Olmstead Plan Bill Passed!
Congratulations to Senior Staff Attorney Dianne DeLair and our entire Public Policy Team! Their efforts, and those of Senator Kathy Campbell, were rewarded this week with the passing of LB 1033, the Olmstead Plan Bill. The bill passed on a unanimous vote of 49-0 with no abstentions. Disability Rights Nebraska congratulates the Legislature on their recognition of this bill and its importance to Nebraskans with disabilities.
When the Olmstead decision was handed down by the US Supreme Court in 1999 we began an effort to get the state to develop what has become known as an “Olmstead Plan”. Despite our many efforts, we were never able to gain any traction on this issue with the Governor’s office, the Department of Health and Human Services, or within the Legislature. This year we sensed that we might have the opportunity to move a proposal for an Olmstead Plan forward and we were asked by Senator Kathy Campbell to develop a draft of the initial language for what became LB 1033. We continued to work closely with Senator Campbell’s office in developing the final version that was introduced. We were encouraged when LB 1033 was passed out of the Health and Human Services Committee and placed on General File.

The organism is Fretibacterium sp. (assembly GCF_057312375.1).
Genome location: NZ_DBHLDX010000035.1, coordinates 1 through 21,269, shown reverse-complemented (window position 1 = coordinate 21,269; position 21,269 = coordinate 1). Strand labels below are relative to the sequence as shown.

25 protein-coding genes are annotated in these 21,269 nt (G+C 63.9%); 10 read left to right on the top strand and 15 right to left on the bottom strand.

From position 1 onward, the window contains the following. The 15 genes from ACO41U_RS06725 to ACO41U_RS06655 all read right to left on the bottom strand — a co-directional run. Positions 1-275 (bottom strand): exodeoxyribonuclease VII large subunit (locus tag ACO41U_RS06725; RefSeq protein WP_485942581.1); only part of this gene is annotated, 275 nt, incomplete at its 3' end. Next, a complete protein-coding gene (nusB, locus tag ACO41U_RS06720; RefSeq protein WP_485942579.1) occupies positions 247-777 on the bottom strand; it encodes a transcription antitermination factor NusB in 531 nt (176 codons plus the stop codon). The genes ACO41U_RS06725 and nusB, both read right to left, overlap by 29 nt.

LB 1033 moved from General File (first reading), which requires a vote of the full Legislature, to Select File (second reading), and then from Select File, which also required a vote of the full Legislature, to Engrossment and Review. The next step in the process is what is called Final Reading, which also requires a vote of the full Legislature. We are pleased to announce that LB 1033 passed Final Reading on Tuesday, April 12, 2016.
We are looking forward to the implementation of this bill and the beginnings of a long-overdue process. The bill will require the Nebraska Department of Health & Human Services to “develop a comprehensive, effective working plan for placing qualified persons with disabilities in the most integrated community-based service settings…” The bill also creates a stakeholder advisory committee to assist in the development of the plan, and Disability Rights Nebraska will play a strong role in that process.
To learn more about the Olmstead Case and what it means for people with disabilities, please view a video introduction and an external source about Olmstead, the right to live in the community and beyond.